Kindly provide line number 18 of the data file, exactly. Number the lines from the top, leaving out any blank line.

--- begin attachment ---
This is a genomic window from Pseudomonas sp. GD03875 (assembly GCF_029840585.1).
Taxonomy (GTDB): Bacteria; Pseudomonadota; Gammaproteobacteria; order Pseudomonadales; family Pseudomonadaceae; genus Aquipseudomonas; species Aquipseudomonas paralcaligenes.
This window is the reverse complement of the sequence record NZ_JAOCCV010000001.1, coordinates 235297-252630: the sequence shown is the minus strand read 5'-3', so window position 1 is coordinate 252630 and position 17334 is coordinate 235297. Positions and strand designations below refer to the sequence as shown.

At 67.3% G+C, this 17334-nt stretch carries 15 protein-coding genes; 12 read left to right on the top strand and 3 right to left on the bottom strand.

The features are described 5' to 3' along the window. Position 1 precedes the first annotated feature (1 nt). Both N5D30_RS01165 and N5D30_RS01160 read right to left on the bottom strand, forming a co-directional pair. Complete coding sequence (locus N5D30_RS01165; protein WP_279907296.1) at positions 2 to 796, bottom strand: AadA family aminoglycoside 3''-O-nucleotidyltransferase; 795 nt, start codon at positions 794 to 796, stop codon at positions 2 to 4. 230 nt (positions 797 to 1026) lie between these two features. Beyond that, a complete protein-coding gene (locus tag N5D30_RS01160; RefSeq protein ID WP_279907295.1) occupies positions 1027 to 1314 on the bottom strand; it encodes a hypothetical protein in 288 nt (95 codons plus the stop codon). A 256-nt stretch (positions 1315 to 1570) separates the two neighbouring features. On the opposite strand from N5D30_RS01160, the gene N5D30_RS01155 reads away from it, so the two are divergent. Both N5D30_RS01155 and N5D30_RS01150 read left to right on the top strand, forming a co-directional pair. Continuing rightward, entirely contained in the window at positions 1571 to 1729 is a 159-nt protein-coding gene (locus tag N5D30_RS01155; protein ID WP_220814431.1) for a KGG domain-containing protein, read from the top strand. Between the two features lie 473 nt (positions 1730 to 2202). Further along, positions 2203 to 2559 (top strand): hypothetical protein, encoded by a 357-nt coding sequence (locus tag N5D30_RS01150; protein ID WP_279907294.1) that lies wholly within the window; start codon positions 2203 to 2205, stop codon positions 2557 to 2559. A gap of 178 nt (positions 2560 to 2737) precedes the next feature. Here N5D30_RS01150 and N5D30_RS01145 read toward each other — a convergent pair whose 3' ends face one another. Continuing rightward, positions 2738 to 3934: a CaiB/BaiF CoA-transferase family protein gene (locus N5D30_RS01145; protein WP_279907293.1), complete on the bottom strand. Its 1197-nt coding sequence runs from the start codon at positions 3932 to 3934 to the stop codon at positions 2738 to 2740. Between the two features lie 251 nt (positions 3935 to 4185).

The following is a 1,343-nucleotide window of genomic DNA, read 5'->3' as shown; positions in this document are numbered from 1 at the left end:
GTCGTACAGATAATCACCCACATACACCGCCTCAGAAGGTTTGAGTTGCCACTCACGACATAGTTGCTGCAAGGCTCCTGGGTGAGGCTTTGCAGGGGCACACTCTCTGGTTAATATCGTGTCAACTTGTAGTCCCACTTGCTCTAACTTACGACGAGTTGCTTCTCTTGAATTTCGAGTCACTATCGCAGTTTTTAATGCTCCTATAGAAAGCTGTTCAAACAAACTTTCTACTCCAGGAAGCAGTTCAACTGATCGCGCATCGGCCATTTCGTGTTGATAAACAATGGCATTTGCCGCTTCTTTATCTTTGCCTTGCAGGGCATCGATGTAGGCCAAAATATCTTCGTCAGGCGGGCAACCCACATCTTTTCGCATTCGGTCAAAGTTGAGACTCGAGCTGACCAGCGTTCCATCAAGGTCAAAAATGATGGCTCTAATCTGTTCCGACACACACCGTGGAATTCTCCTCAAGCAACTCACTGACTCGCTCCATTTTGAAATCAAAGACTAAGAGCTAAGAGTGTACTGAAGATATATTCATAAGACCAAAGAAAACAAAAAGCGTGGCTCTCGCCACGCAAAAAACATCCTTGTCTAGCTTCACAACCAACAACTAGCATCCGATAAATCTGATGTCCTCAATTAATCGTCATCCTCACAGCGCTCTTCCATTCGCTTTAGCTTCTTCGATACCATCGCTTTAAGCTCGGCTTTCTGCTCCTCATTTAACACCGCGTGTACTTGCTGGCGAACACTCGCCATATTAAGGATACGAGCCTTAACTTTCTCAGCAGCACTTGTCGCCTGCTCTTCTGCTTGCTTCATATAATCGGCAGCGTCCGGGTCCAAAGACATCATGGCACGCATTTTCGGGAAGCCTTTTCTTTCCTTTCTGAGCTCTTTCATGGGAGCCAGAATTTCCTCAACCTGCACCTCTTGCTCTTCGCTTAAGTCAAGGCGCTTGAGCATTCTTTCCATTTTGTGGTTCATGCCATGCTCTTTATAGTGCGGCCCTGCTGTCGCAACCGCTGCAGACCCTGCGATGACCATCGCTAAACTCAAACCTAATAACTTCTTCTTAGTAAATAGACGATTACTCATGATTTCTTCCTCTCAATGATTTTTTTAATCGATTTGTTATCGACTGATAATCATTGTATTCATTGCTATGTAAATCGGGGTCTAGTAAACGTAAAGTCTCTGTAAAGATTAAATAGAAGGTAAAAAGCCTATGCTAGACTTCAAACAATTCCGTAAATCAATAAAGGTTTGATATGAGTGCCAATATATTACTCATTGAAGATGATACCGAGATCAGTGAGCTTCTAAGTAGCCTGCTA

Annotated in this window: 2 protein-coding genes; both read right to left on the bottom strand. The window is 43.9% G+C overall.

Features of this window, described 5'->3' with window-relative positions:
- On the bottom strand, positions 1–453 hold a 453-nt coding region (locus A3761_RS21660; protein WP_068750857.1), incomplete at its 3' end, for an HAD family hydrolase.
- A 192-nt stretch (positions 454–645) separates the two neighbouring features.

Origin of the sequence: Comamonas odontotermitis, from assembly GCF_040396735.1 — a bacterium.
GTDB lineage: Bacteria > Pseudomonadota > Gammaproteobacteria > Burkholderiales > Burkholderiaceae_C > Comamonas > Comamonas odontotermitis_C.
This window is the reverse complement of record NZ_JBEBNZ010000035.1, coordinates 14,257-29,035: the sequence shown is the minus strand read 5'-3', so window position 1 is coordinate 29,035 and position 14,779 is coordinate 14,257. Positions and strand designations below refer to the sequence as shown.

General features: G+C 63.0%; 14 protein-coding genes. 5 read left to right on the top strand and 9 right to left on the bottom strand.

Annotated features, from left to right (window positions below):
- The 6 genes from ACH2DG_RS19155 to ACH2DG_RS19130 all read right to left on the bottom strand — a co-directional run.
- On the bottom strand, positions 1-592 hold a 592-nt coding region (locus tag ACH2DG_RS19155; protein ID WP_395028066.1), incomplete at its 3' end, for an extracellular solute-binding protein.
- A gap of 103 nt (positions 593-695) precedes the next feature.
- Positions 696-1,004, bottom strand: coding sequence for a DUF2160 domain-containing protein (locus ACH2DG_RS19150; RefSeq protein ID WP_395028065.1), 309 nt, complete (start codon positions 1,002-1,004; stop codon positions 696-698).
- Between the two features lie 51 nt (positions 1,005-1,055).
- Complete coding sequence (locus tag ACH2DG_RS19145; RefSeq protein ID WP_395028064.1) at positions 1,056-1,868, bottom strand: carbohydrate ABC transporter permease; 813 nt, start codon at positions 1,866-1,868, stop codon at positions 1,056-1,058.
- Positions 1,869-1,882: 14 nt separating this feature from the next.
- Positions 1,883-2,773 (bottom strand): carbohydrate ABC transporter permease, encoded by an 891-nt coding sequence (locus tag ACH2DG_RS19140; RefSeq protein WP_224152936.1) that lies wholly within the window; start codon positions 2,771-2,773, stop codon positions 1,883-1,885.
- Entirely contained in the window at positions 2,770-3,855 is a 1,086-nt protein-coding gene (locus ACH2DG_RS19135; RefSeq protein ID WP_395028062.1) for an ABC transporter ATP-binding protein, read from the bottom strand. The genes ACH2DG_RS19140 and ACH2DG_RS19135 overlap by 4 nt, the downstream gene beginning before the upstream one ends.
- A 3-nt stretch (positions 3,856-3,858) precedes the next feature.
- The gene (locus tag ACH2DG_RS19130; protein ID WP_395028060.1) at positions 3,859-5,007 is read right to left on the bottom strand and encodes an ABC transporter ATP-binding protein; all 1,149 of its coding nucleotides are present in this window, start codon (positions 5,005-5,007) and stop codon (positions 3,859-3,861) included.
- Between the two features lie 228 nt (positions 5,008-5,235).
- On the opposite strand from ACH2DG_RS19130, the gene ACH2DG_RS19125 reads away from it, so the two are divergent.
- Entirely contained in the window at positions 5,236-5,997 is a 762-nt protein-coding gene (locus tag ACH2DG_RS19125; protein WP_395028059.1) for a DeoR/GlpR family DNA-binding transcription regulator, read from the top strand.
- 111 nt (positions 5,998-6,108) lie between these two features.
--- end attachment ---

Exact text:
- On the bottom strand, positions 1-592 hold a 592-nt coding region (locus tag ACH2DG_RS19155; protein ID WP_395028066.1), incomplete at its 3' end, for an extracellular solute-binding protein.